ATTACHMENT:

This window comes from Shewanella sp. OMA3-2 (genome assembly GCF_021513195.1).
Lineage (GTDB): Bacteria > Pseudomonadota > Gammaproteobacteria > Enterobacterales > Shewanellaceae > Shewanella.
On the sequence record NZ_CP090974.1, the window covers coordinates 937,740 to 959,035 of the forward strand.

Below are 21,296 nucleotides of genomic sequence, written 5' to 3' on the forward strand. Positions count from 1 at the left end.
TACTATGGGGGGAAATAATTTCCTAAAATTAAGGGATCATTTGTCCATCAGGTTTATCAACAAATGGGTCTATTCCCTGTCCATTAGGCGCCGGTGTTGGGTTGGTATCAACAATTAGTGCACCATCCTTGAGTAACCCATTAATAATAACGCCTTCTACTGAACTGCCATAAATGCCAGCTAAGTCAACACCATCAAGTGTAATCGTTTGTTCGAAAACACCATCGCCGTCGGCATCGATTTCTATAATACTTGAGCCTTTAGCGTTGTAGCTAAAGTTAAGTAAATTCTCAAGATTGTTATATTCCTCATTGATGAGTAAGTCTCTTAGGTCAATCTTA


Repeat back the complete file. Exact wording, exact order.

This window comes from Shewanella sp. OMA3-2 (genome assembly GCF_021513195.1).
Lineage (GTDB): Bacteria > Pseudomonadota > Gammaproteobacteria > Enterobacterales > Shewanellaceae > Shewanella.
On the sequence record NZ_CP090974.1, the window covers coordinates 937,740 to 959,035 of the forward strand.

Below are 21,296 nucleotides of genomic sequence, written 5' to 3' on the forward strand. Positions count from 1 at the left end.
TACTATGGGGGGAAATAATTTCCTAAAATTAAGGGATCATTTGTCCATCAGGTTTATCAACAAATGGGTCTATTCCCTGTCCATTAGGCGCCGGTGTTGGGTTGGTATCAACAATTAGTGCACCATCCTTGAGTAACCCATTAATAATAACGCCTTCTACTGAACTGCCATAAATGCCAGCTAAGTCAACACCATCAAGTGTAATCGTTTGTTCGAAAACACCATCGCCGTCGGCATCGATTTCTATAATACTTGAGCCTTTAGCGTTGTAGCTAAAGTTAAGTAAATTCTCAAGATTGTTATATTCCTCATTGATGAGTAAGTCTCTTAGGTCAATCTTA